By Emily Pennink Muslims are being urged to use their votes in the local and European elections to stop the threat from the far right, it was reported today. The Muslim Council of Britain has penned an open letter warning of BNP success in the event of a low turnout on June 10, the BBC says. The group claims a party political broadcast by the BNP last week was threatening and anti-Muslim, although the BNP insists it is not a threat to the Muslim community. The council said the BNP would need less than 10% of the vote to win a seat on the Greater London Authority or in the European Parliament – successes which would entitle it to public funding. “The rise of the far-right parties poses a dangerous threat to our communities,” the letter says.

Commuters Describe Madrid Blast Chaos

Commuters in Madrid have described the terror and chaos as a series of blasts ripped through trains in the Spanish capital. The morning rush hour came to a standstill as emergency services dealt with scores of people killed and more than 1,400 injured in the blasts. “There were pieces of train in the street and dead people trapped in the twisted iron,” one resident told BBC News Online. The ambulances continued to arrive many hours later Ken Seal, who lives near Atocha station, told our website. There was a very big blast in the trains and everything that happened after that has been very confused ?Ignacio, Madrid, Spain Atocha, one of Madrid’s major stations in the centre of the city, was the scene of the main attack. “All hell broke loose, hundreds of police cars and helicopters everywhere.. and an endless procession of ambulances that continue to arrive at the scene even now as I type nine hours later,” Mr Seal said. Buildings shaken One man, whose house is next to the railway line, told BBC News Online what happened: “The second blast woke me up. My bed and the whole building moved and there was a huge sound. When I opened the window there was a smell of burning plastic and clouds of smoke,” he said. “When I went down the street I saw the train – six carriages with three big holes – some people were walking down the rails and many dead and injured were lying on the ground,” he added. You could hear people screaming, on the platform there were dead and injured, people were running covered in blood. “I saw many things explode in the air, I don’t know, it was horrible,” said civil servant Juani Fernandez, 50, on the platform at Atocha station when the blasts happened. “People started to scream and run, some bumping into each other and as we ran there was another explosion. “I saw people with blood pouring from them, people on the ground,” he told the Associated Press news agency. Mounting panic Student Isabel Vega, still visibly shaken by the experience, told Spanish media: “It has been chaotic, horrific. “You could hear people screaming, on the platform there were dead and injured, people were running covered in blood.” Francisco Torres, from Madrid, told BBC News Online he was travelling in a train about 50 metres from one of the blasts at Atocha station and could feel the carriage shake. “People got off quickly but I still feel we all kept calm. It was only one minute later that two more bombs exploded in rapid succession. “It was at this point that people rushed out of the station. People crying. It was shocking.” Emergency worker Oscar Romero said the devastation was the worst he had seen in his job. “There were people destroyed, blown up, without legs,” he said. “There were two cars in pieces with bodies underneath.”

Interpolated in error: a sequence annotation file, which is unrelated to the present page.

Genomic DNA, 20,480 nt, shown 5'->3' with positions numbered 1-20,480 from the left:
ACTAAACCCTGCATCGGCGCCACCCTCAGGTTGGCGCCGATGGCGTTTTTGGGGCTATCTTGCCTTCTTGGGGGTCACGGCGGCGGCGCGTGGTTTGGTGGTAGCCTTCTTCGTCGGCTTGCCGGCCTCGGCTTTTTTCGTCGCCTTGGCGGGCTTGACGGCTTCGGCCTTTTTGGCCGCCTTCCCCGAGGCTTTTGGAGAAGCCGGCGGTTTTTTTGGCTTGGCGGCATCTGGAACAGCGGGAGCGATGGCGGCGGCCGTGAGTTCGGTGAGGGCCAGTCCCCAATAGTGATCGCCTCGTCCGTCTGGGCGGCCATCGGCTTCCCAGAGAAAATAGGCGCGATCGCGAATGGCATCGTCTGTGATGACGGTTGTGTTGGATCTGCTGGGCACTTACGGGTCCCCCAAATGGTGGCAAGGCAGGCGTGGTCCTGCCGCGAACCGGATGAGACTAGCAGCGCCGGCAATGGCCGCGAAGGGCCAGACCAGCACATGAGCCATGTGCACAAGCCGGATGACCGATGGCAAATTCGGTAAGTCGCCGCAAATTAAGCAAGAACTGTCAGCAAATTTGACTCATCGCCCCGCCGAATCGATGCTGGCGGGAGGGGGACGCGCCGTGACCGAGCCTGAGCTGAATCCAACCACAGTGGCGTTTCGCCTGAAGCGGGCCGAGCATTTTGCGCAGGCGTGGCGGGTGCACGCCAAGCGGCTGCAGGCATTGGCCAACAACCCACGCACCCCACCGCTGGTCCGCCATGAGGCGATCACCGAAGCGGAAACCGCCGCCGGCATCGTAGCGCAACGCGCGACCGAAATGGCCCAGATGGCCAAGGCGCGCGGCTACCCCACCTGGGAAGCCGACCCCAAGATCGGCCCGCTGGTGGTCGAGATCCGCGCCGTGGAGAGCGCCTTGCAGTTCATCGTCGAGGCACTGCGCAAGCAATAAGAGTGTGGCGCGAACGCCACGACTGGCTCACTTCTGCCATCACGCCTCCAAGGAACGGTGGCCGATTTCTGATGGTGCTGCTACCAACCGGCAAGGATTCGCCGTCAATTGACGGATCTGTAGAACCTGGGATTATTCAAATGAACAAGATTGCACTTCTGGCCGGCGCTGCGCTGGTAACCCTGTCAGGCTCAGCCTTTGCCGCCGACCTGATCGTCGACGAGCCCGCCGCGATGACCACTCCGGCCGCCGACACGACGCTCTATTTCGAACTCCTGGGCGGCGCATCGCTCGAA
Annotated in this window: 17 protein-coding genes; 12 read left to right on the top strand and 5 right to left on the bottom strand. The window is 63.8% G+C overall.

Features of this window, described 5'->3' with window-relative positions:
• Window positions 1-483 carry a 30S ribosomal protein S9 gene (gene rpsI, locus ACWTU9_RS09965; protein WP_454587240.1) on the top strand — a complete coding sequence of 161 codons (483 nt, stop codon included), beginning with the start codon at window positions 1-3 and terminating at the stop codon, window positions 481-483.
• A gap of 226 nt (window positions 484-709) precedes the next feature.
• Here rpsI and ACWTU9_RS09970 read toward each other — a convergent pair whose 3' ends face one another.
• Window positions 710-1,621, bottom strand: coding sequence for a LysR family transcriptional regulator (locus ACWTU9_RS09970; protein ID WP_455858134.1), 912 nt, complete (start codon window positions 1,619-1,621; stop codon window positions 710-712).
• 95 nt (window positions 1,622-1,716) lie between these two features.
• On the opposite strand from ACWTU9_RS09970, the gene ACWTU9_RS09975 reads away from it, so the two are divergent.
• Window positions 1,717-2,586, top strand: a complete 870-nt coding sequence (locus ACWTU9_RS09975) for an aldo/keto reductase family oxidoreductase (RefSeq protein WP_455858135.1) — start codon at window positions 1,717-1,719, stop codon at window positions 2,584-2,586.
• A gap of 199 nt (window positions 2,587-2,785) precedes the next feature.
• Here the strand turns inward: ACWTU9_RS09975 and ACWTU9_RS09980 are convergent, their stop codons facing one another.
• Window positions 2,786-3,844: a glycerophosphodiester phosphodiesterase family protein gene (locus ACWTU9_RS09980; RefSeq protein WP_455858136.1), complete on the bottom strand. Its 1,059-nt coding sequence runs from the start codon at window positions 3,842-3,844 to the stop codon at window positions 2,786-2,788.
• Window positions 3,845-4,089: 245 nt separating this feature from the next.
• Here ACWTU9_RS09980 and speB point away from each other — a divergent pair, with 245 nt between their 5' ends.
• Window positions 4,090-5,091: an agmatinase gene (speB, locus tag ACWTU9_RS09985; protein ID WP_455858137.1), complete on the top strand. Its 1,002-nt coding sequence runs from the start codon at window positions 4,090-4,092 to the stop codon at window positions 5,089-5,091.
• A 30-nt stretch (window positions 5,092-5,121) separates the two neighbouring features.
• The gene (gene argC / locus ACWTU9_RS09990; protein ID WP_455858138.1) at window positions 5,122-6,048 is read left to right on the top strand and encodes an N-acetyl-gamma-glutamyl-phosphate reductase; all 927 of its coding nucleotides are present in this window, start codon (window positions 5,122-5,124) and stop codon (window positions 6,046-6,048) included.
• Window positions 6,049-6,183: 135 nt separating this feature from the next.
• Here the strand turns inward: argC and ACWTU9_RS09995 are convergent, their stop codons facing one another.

French Senate Approves Hijab Bill By Majority

PARIS: The French Senate approved by a large majority a bill banning hijab and other religious insignia in state schools on Wednesday, March 3. The proposal was adopted with 276 in favor and 20 against, despite the recent mass protests by the five-million-estimated Muslims and human rights at home and the appeal of some countries against the ban, BBC reported. French President Jacques Chirac has 15 days to sign into law the bill – adopted by the lower house last month by overwhelming majority, according to the BBC. Chirac said in a televised speech in December 2003 that the “Islamic veil” whatever name we give it – the kappa and a cross that is of plainly excessive dimensions” have no place in the precincts of state schools. ‘Powerful Signal’ French Prime Minister Jean-Pierre Raffarin told senators before the vote that the law did not aim to discriminate against religions but to ”send a powerful and quick signal”. Raffarin insisted the law was needed to contain the spread of what he called ”Muslim fundamentalism” and ensure that the principle of secularism on which France is based remains intact.